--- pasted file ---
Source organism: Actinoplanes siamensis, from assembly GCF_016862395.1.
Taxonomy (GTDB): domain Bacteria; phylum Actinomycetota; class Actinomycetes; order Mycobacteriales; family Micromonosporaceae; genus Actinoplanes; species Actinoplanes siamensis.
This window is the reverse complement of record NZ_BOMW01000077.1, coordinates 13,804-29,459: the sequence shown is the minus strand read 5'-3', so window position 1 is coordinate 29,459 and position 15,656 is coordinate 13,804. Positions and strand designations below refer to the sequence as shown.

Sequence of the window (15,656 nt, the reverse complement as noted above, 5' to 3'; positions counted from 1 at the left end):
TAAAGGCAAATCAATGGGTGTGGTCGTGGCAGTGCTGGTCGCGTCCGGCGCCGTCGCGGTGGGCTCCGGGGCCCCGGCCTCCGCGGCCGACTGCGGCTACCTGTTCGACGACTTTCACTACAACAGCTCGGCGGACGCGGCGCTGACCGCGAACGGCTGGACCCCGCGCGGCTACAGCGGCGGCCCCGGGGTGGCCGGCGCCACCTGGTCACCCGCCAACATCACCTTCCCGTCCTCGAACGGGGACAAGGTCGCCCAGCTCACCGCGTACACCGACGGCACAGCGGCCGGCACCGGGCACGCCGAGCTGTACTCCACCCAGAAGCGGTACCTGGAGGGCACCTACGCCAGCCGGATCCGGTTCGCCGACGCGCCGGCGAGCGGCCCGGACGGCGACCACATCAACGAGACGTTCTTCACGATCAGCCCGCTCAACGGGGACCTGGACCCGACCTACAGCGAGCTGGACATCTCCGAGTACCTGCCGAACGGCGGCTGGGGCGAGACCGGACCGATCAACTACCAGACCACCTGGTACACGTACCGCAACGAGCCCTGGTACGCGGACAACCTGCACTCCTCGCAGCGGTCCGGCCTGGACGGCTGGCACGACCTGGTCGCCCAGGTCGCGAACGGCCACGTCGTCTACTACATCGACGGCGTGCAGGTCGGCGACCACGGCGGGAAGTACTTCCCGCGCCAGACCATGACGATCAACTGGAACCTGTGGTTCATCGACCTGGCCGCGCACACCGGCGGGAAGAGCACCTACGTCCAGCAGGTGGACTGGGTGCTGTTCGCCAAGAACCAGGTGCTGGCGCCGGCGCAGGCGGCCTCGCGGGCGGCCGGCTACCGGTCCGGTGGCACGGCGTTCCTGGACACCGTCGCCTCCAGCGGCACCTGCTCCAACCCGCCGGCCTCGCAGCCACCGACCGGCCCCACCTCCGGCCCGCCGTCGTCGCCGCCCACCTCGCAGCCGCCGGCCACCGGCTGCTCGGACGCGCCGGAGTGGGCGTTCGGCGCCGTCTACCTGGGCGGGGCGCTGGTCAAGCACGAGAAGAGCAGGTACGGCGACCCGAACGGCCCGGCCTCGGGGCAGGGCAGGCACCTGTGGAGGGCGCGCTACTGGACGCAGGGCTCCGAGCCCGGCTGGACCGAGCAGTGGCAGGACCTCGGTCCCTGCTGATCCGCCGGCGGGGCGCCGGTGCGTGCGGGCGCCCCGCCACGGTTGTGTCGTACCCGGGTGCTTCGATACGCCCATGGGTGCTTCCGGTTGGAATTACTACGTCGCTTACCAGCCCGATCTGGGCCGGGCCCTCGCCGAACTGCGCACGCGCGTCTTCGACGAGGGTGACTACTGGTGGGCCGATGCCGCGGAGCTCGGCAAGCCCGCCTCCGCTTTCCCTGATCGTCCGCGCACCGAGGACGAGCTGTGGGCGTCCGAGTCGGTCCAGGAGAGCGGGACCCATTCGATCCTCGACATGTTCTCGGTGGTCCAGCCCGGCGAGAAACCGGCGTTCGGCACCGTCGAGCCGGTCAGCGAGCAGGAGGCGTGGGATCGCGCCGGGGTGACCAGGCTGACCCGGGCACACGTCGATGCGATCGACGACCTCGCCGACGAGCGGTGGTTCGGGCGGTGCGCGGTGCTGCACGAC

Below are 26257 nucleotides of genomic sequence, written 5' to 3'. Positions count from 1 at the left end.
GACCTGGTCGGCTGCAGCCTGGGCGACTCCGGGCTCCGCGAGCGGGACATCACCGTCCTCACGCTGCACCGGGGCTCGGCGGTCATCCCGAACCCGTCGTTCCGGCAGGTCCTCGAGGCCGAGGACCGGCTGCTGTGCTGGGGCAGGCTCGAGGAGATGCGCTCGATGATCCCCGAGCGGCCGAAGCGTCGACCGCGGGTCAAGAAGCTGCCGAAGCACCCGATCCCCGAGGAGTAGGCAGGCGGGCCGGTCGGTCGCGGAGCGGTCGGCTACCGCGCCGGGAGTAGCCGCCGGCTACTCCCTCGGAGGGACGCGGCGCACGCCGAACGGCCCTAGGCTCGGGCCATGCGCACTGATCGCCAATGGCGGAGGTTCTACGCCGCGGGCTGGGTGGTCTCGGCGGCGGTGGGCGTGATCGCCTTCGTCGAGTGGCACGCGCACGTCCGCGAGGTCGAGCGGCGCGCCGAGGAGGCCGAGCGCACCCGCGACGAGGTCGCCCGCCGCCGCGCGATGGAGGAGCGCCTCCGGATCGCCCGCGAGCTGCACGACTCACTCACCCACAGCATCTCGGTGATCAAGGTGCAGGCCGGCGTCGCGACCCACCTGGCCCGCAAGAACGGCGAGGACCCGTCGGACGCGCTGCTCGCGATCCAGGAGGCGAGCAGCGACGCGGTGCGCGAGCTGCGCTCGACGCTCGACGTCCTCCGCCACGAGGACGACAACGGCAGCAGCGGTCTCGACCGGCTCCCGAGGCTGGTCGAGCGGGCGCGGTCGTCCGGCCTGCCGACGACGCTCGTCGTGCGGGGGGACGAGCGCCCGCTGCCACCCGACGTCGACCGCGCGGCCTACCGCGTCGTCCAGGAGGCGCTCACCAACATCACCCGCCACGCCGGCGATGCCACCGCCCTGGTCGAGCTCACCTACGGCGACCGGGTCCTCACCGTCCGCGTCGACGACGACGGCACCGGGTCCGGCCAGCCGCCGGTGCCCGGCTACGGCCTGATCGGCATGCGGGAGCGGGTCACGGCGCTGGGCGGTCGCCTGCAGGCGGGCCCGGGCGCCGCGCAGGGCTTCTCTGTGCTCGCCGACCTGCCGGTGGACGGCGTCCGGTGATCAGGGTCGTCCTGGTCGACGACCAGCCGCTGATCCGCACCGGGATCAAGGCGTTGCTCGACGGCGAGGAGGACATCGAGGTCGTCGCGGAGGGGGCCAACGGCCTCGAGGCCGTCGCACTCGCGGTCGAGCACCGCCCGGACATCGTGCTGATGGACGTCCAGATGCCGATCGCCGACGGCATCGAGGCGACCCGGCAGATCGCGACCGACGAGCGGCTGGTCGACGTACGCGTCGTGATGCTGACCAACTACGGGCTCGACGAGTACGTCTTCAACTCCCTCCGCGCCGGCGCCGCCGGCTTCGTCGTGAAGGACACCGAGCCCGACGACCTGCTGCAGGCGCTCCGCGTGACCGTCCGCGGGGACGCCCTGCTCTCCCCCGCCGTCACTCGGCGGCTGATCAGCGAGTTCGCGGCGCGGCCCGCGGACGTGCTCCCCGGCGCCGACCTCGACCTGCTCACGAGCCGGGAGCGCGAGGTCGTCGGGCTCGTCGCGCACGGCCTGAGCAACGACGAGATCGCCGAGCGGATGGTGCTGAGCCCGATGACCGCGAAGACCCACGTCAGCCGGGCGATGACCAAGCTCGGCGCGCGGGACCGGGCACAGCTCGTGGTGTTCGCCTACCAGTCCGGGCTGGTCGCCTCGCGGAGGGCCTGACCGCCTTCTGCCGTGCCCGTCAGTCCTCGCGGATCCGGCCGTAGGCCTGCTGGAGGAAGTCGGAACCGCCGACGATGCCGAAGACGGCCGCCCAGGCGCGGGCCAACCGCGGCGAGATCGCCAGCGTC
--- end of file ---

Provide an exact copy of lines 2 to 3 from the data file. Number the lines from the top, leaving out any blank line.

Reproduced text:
Taxonomy (GTDB): domain Bacteria; phylum Actinomycetota; class Actinomycetes; order Mycobacteriales; family Micromonosporaceae; genus Actinoplanes; species Actinoplanes siamensis.
This window is the reverse complement of record NZ_BOMW01000077.1, coordinates 13,804-29,459: the sequence shown is the minus strand read 5'-3', so window position 1 is coordinate 29,459 and position 15,656 is coordinate 13,804. Positions and strand designations below refer to the sequence as shown.